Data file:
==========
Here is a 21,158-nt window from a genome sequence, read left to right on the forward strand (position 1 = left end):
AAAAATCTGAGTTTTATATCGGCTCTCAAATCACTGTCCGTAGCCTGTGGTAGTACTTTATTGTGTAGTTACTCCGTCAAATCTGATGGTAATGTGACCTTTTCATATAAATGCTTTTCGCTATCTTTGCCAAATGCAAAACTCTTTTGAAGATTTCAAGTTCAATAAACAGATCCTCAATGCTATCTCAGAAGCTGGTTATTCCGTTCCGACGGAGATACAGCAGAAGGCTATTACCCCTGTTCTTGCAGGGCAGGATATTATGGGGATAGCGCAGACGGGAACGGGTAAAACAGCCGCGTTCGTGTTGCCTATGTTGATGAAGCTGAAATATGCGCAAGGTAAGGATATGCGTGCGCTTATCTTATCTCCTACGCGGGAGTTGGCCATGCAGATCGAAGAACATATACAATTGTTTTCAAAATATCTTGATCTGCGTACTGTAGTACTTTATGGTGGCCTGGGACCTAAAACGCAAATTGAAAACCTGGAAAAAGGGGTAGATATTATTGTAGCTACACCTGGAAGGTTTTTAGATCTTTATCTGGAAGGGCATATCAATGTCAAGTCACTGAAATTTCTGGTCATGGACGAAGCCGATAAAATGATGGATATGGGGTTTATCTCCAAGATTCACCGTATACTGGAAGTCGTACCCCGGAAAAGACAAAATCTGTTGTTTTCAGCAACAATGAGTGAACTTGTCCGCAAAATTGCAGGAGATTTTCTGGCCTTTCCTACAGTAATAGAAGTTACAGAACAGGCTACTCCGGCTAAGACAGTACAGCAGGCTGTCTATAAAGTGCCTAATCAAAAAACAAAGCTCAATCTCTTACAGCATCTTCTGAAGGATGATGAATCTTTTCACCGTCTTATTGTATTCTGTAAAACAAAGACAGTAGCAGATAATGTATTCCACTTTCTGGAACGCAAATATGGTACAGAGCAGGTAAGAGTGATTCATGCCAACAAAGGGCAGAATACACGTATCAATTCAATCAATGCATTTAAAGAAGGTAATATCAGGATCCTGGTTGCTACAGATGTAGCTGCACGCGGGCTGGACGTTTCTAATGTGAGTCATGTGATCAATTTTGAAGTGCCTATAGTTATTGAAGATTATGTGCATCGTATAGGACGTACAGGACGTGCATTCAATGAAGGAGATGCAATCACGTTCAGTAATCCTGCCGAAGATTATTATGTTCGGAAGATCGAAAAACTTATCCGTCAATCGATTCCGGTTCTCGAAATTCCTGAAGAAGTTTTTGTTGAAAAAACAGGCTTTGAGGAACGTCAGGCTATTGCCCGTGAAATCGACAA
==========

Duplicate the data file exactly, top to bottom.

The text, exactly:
Here is a 21,158-nt window from a genome sequence, read left to right on the forward strand (position 1 = left end):
AAAAATCTGAGTTTTATATCGGCTCTCAAATCACTGTCCGTAGCCTGTGGTAGTACTTTATTGTGTAGTTACTCCGTCAAATCTGATGGTAATGTGACCTTTTCATATAAATGCTTTTCGCTATCTTTGCCAAATGCAAAACTCTTTTGAAGATTTCAAGTTCAATAAACAGATCCTCAATGCTATCTCAGAAGCTGGTTATTCCGTTCCGACGGAGATACAGCAGAAGGCTATTACCCCTGTTCTTGCAGGGCAGGATATTATGGGGATAGCGCAGACGGGAACGGGTAAAACAGCCGCGTTCGTGTTGCCTATGTTGATGAAGCTGAAATATGCGCAAGGTAAGGATATGCGTGCGCTTATCTTATCTCCTACGCGGGAGTTGGCCATGCAGATCGAAGAACATATACAATTGTTTTCAAAATATCTTGATCTGCGTACTGTAGTACTTTATGGTGGCCTGGGACCTAAAACGCAAATTGAAAACCTGGAAAAAGGGGTAGATATTATTGTAGCTACACCTGGAAGGTTTTTAGATCTTTATCTGGAAGGGCATATCAATGTCAAGTCACTGAAATTTCTGGTCATGGACGAAGCCGATAAAATGATGGATATGGGGTTTATCTCCAAGATTCACCGTATACTGGAAGTCGTACCCCGGAAAAGACAAAATCTGTTGTTTTCAGCAACAATGAGTGAACTTGTCCGCAAAATTGCAGGAGATTTTCTGGCCTTTCCTACAGTAATAGAAGTTACAGAACAGGCTACTCCGGCTAAGACAGTACAGCAGGCTGTCTATAAAGTGCCTAATCAAAAAACAAAGCTCAATCTCTTACAGCATCTTCTGAAGGATGATGAATCTTTTCACCGTCTTATTGTATTCTGTAAAACAAAGACAGTAGCAGATAATGTATTCCACTTTCTGGAACGCAAATATGGTACAGAGCAGGTAAGAGTGATTCATGCCAACAAAGGGCAGAATACACGTATCAATTCAATCAATGCATTTAAAGAAGGTAATATCAGGATCCTGGTTGCTACAGATGTAGCTGCACGCGGGCTGGACGTTTCTAATGTGAGTCATGTGATCAATTTTGAAGTGCCTATAGTTATTGAAGATTATGTGCATCGTATAGGACGTACAGGACGTGCATTCAATGAAGGAGATGCAATCACGTTCAGTAATCCTGCCGAAGATTATTATGTTCGGAAGATCGAAAAACTTATCCGTCAATCGATTCCGGTTCTCGAAATTCCTGAAGAAGTTTTTGTTGAAAAAACAGGCTTTGAGGAACGTCAGGCTATTGCCCGTGAAATCGACAA